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Dream world (plot device)




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Dream worlds are a commonly used plot device in fictional works, most notably in science fiction and fantasy fiction. The use of a dream world creates a situation whereby a character (or group of characters) is placed in a marvelous and unpredictable environment and must overcome several personal problems to leave it. The dream world also commonly serves to teach some moral or religious lessons to the character experiencing it – a lesson that the other characters will be unaware of, but one that will influence decisions made regarding them. When the character is reintroduced into the real world (usually when they wake up), the question arises as to what exactly constitutes reality due to the vivid recollection and experiences of the dream world.

Dream worlds contrast with fantasy worlds, in which the world has existence independent of the characters in it.[1] The use of "dream frames" to contain a fantasy world, and so explain away its marvels, has been bitterly criticized and has been become much less prevalent.[2]

Fictional dream worlds

Dream frames were frequently used in medieval allegory to justify the narrative;[2] The Book of the Duchess and Piers Plowman are two such dream visions.

An early example of a fictional dreamworld is the forest in Shakespeare's A Midsummer Night's Dream, which is like a collective dream world of the lovers that venture into it.[citation needed]

One of the best-known dream worlds is Wonderland from Alice in Wonderland. In the 1939 movie, Oz from The Wonderful Wizard of Oz was altered from a fantasy world (in the novel) to a dream world of Dorothy's, to convince her that one must appreciate their home, no matter how dull or boring it may appear.[3]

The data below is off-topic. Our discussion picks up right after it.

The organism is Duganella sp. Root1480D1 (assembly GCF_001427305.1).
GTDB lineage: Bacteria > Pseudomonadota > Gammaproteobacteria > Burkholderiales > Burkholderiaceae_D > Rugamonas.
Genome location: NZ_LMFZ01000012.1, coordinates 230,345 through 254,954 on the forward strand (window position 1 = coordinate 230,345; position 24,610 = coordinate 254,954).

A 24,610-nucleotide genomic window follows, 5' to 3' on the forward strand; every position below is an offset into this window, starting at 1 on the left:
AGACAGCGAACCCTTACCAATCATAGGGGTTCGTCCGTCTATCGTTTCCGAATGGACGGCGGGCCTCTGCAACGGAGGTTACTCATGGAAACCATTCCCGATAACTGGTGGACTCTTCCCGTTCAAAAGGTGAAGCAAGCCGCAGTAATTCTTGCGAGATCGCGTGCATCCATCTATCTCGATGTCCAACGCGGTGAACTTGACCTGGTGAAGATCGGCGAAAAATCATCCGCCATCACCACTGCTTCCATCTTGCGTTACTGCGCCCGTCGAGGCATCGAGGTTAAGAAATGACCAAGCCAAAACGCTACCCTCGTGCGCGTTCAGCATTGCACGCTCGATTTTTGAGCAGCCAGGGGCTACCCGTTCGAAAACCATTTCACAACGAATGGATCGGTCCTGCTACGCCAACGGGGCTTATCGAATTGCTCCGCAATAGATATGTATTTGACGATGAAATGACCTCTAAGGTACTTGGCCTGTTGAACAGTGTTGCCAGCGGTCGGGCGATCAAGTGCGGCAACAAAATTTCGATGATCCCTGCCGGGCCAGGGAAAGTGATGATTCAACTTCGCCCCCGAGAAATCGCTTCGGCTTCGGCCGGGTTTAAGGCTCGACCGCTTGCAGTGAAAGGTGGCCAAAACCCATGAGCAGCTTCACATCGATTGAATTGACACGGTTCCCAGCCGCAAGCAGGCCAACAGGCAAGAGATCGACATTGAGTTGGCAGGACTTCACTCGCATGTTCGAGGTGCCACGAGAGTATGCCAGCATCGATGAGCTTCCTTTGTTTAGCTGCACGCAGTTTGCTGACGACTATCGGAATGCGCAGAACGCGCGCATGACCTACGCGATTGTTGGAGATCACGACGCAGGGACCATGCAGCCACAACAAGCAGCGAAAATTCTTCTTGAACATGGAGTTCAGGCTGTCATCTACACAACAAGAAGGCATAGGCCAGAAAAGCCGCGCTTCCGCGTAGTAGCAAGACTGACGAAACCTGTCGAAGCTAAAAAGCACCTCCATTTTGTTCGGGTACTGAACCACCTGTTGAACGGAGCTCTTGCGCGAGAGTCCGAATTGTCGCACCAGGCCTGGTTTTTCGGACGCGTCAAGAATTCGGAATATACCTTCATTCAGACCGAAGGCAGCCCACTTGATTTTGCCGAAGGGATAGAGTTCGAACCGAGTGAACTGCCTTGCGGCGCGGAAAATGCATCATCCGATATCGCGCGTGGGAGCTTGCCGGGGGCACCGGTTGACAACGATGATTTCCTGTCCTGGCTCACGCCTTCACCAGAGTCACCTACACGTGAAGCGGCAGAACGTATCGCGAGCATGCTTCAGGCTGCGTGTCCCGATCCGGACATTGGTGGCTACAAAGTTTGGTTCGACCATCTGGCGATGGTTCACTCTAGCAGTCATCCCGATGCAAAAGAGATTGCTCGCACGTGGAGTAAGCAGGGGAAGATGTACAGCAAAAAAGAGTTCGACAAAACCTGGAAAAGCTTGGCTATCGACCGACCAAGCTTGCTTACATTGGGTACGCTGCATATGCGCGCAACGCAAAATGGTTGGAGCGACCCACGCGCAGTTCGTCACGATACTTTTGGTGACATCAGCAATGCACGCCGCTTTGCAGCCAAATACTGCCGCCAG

In the Disney film version of Peter Pan, Neverland is a dream world from which Wendy wakes (her brothers, Michael and John, are still asleep).[citation needed] In the 1980s, the Nightmare on Elm Street series of horror films introduced a dark dream realm inhabited by the supernatural serial killer Freddy Krueger.

Other fictional dreamworlds include the Dreamlands of H.P. Lovecraft's Dream Cycle; Down Town, the land of nightmares where all people who are in comas go in the movie Monkeybone, and The Neverending Story's world of Fantastica, which includes places like The Desert of Lost Dreams, The Sea of Possibilities, and the Swamps of Saddness.

Dreamworlds also appear in Rozen Maiden, in the Outback(s) of The Maxx; in Dream Land, the main setting of many Kirby games, in the webcomic The Dreamland Chronicles, in the Maginaryworld from Sonic Shuffle, and in Nightopia and Nightmare (collectively known in a place called the "Night Dimension") from Nights into Dreams... and its sequel for the Wii, Nights: Journey of Dreams. The Life and Times of Juniper Lee and the movie Sailor Moon Super S the Movie: Black Dream Hole also have dream realms in their universes. The film "Waking Life" takes place entirely in a dream realm. Star Trek: Voyager episode "Waking Moments" uses several dream realms and false awakenings.

In The Melancholy of Haruhi Suzumiya, "closed spaces" are created when the titular character, Haruhi, feels depressed or annoyed. When Haruhi herself was placed in this world (in the process of making a "new universe"), she had to have a strong desire to return to the "real world" to exit it.

The American Dragon Jake Long episode Dreamscape takes place mainly in a dream realm. Similarly, the Xiaolin Showdown episode of the same title also uses the dream world in its plotline.

In Clamp manga series such as X/1999, Tsubasa: Reservoir Chronicle and xxxHolic, the dream world is very important to the events that occur within each story. It is later revealed in xxxHolic that the dream world itself is its own world, as part of the Clamp multiverse. The Ben 10 episode "Perfect Day" has the titular character being trapped in a dream world in order for a group of villains to remove the Omnitrix from his wrist.

References

  1. ^ J.R.R. Tolkien, "On Fairy-Stories", p 14, The Tolkien Reader, Ballantine Books, New York 1966
  2. ^ a b John Grant and John Clute, The Encyclopedia of Fantasy, "Dreams", p 297 ISBN 0-312-19869-8
  3. ^ L. Frank Baum, Michael Patrick Hearn, The Annotated Wizard of Oz, p 96, ISBN 0-517-500868

See also

  • Dreamscape (dream)
  • Neverland (disambiguation)
  • Astral plane
  • Mental plane
  • Lucid dream
 
This article is licensed under the GNU Free Documentation License. It uses material from the Wikipedia article "Dream_world_(plot_device)". A list of authors is available in Wikipedia.
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